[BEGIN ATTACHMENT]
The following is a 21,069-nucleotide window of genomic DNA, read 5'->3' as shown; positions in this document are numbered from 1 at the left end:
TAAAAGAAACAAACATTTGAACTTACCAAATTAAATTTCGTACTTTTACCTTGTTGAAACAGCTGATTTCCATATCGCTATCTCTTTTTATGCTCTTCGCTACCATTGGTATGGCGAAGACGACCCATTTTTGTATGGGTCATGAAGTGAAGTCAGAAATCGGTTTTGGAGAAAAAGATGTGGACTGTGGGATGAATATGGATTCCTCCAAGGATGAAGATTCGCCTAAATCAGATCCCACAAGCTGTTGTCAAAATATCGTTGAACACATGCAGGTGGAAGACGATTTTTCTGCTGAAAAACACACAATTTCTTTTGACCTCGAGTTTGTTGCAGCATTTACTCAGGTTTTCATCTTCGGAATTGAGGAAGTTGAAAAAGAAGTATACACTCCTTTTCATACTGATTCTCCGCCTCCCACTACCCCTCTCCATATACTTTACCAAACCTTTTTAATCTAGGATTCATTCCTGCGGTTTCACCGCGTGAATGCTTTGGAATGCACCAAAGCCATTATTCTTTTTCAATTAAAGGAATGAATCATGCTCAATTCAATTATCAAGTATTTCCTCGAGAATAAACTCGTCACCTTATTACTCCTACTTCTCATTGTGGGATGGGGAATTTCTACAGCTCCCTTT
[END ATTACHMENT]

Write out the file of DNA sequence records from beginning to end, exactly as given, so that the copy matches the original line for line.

The following is a 21,069-nucleotide window of genomic DNA, read 5'->3' as shown; positions in this document are numbered from 1 at the left end:
TAAAAGAAACAAACATTTGAACTTACCAAATTAAATTTCGTACTTTTACCTTGTTGAAACAGCTGATTTCCATATCGCTATCTCTTTTTATGCTCTTCGCTACCATTGGTATGGCGAAGACGACCCATTTTTGTATGGGTCATGAAGTGAAGTCAGAAATCGGTTTTGGAGAAAAAGATGTGGACTGTGGGATGAATATGGATTCCTCCAAGGATGAAGATTCGCCTAAATCAGATCCCACAAGCTGTTGTCAAAATATCGTTGAACACATGCAGGTGGAAGACGATTTTTCTGCTGAAAAACACACAATTTCTTTTGACCTCGAGTTTGTTGCAGCATTTACTCAGGTTTTCATCTTCGGAATTGAGGAAGTTGAAAAAGAAGTATACACTCCTTTTCATACTGATTCTCCGCCTCCCACTACCCCTCTCCATATACTTTACCAAACCTTTTTAATCTAGGATTCATTCCTGCGGTTTCACCGCGTGAATGCTTTGGAATGCACCAAAGCCATTATTCTTTTTCAATTAAAGGAATGAATCATGCTCAATTCAATTATCAAGTATTTCCTCGAGAATAAACTCGTCACCTTATTACTCCTACTTCTCATTGTGGGATGGGGAATTTCTACAGCTCCCTTT